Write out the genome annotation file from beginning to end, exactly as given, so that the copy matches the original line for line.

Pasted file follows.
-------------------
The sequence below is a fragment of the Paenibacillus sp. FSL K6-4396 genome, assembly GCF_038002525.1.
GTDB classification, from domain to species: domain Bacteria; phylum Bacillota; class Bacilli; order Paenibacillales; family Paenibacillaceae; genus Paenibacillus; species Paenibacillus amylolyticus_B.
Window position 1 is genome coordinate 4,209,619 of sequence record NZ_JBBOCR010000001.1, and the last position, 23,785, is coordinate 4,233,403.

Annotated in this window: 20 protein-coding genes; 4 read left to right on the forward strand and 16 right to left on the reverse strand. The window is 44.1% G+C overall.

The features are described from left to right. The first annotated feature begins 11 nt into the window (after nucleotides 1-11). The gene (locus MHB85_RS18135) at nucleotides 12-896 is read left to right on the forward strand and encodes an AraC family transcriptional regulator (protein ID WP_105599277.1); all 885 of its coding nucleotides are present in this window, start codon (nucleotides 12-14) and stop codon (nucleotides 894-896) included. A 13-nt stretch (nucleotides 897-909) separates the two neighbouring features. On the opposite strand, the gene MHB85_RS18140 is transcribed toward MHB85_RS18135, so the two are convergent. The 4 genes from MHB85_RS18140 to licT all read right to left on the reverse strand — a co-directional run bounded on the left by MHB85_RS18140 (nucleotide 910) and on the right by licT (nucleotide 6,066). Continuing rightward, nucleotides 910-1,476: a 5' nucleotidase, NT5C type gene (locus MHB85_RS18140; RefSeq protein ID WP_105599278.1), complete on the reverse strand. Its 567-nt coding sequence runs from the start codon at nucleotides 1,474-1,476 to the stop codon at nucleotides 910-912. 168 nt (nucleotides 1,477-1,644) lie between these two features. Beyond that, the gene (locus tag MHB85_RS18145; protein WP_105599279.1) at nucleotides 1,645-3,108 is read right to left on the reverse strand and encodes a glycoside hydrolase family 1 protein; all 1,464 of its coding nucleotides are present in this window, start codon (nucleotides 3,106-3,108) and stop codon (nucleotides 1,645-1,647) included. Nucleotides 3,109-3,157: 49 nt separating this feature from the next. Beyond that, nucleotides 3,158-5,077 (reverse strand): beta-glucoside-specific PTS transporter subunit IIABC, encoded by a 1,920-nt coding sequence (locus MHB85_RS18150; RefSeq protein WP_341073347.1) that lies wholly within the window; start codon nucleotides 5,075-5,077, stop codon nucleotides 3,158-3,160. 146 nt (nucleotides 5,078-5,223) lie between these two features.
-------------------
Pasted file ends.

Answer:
The sequence below is a fragment of the Paenibacillus sp. FSL K6-4396 genome, assembly GCF_038002525.1.
GTDB classification, from domain to species: domain Bacteria; phylum Bacillota; class Bacilli; order Paenibacillales; family Paenibacillaceae; genus Paenibacillus; species Paenibacillus amylolyticus_B.
Window position 1 is genome coordinate 4,209,619 of sequence record NZ_JBBOCR010000001.1, and the last position, 23,785, is coordinate 4,233,403.

Annotated in this window: 20 protein-coding genes; 4 read left to right on the forward strand and 16 right to left on the reverse strand. The window is 44.1% G+C overall.

The features are described from left to right. The first annotated feature begins 11 nt into the window (after nucleotides 1-11). The gene (locus MHB85_RS18135) at nucleotides 12-896 is read left to right on the forward strand and encodes an AraC family transcriptional regulator (protein ID WP_105599277.1); all 885 of its coding nucleotides are present in this window, start codon (nucleotides 12-14) and stop codon (nucleotides 894-896) included. A 13-nt stretch (nucleotides 897-909) separates the two neighbouring features. On the opposite strand, the gene MHB85_RS18140 is transcribed toward MHB85_RS18135, so the two are convergent. The 4 genes from MHB85_RS18140 to licT all read right to left on the reverse strand — a co-directional run bounded on the left by MHB85_RS18140 (nucleotide 910) and on the right by licT (nucleotide 6,066). Continuing rightward, nucleotides 910-1,476: a 5' nucleotidase, NT5C type gene (locus MHB85_RS18140; RefSeq protein ID WP_105599278.1), complete on the reverse strand. Its 567-nt coding sequence runs from the start codon at nucleotides 1,474-1,476 to the stop codon at nucleotides 910-912. 168 nt (nucleotides 1,477-1,644) lie between these two features. Beyond that, the gene (locus tag MHB85_RS18145; protein WP_105599279.1) at nucleotides 1,645-3,108 is read right to left on the reverse strand and encodes a glycoside hydrolase family 1 protein; all 1,464 of its coding nucleotides are present in this window, start codon (nucleotides 3,106-3,108) and stop codon (nucleotides 1,645-1,647) included. Nucleotides 3,109-3,157: 49 nt separating this feature from the next. Beyond that, nucleotides 3,158-5,077 (reverse strand): beta-glucoside-specific PTS transporter subunit IIABC, encoded by a 1,920-nt coding sequence (locus MHB85_RS18150; RefSeq protein WP_341073347.1) that lies wholly within the window; start codon nucleotides 5,075-5,077, stop codon nucleotides 3,158-3,160. 146 nt (nucleotides 5,078-5,223) lie between these two features.